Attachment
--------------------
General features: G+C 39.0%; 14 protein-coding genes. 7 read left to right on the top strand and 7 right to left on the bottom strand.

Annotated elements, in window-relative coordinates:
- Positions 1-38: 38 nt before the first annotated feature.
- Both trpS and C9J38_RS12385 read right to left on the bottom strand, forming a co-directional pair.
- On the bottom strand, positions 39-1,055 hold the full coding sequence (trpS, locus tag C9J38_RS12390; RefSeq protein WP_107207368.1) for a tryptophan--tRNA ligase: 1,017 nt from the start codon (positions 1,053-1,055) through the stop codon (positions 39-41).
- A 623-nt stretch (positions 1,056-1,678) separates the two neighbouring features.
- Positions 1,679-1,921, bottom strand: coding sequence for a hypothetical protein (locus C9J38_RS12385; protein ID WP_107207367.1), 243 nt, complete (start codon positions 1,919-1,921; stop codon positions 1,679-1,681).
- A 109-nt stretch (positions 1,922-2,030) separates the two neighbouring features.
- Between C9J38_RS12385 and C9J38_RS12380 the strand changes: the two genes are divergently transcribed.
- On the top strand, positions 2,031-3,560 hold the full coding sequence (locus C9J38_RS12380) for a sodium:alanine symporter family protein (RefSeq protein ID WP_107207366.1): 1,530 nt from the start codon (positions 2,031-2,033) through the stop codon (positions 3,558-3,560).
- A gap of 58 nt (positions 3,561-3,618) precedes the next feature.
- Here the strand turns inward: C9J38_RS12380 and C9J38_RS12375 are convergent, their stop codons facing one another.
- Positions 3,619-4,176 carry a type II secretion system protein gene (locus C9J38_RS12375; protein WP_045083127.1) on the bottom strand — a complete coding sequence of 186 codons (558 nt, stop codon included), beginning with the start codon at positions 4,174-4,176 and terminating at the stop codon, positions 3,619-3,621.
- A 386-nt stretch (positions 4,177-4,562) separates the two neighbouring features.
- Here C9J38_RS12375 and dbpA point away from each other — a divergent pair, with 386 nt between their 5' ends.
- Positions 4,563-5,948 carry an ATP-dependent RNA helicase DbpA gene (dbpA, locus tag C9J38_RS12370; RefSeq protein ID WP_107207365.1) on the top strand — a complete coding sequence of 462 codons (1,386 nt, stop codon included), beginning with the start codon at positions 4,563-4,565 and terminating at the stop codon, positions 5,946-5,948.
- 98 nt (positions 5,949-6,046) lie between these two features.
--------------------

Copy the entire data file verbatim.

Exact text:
General features: G+C 39.0%; 14 protein-coding genes. 7 read left to right on the top strand and 7 right to left on the bottom strand.

Annotated elements, in window-relative coordinates:
- Positions 1-38: 38 nt before the first annotated feature.
- Both trpS and C9J38_RS12385 read right to left on the bottom strand, forming a co-directional pair.
- On the bottom strand, positions 39-1,055 hold the full coding sequence (trpS, locus tag C9J38_RS12390; RefSeq protein WP_107207368.1) for a tryptophan--tRNA ligase: 1,017 nt from the start codon (positions 1,053-1,055) through the stop codon (positions 39-41).
- A 623-nt stretch (positions 1,056-1,678) separates the two neighbouring features.
- Positions 1,679-1,921, bottom strand: coding sequence for a hypothetical protein (locus C9J38_RS12385; protein ID WP_107207367.1), 243 nt, complete (start codon positions 1,919-1,921; stop codon positions 1,679-1,681).
- A 109-nt stretch (positions 1,922-2,030) separates the two neighbouring features.
- Between C9J38_RS12385 and C9J38_RS12380 the strand changes: the two genes are divergently transcribed.
- On the top strand, positions 2,031-3,560 hold the full coding sequence (locus C9J38_RS12380) for a sodium:alanine symporter family protein (RefSeq protein ID WP_107207366.1): 1,530 nt from the start codon (positions 2,031-2,033) through the stop codon (positions 3,558-3,560).
- A gap of 58 nt (positions 3,561-3,618) precedes the next feature.
- Here the strand turns inward: C9J38_RS12380 and C9J38_RS12375 are convergent, their stop codons facing one another.
- Positions 3,619-4,176 carry a type II secretion system protein gene (locus C9J38_RS12375; protein WP_045083127.1) on the bottom strand — a complete coding sequence of 186 codons (558 nt, stop codon included), beginning with the start codon at positions 4,174-4,176 and terminating at the stop codon, positions 3,619-3,621.
- A 386-nt stretch (positions 4,177-4,562) separates the two neighbouring features.
- Here C9J38_RS12375 and dbpA point away from each other — a divergent pair, with 386 nt between their 5' ends.
- Positions 4,563-5,948 carry an ATP-dependent RNA helicase DbpA gene (dbpA, locus tag C9J38_RS12370; RefSeq protein ID WP_107207365.1) on the top strand — a complete coding sequence of 462 codons (1,386 nt, stop codon included), beginning with the start codon at positions 4,563-4,565 and terminating at the stop codon, positions 5,946-5,948.
- 98 nt (positions 5,949-6,046) lie between these two features.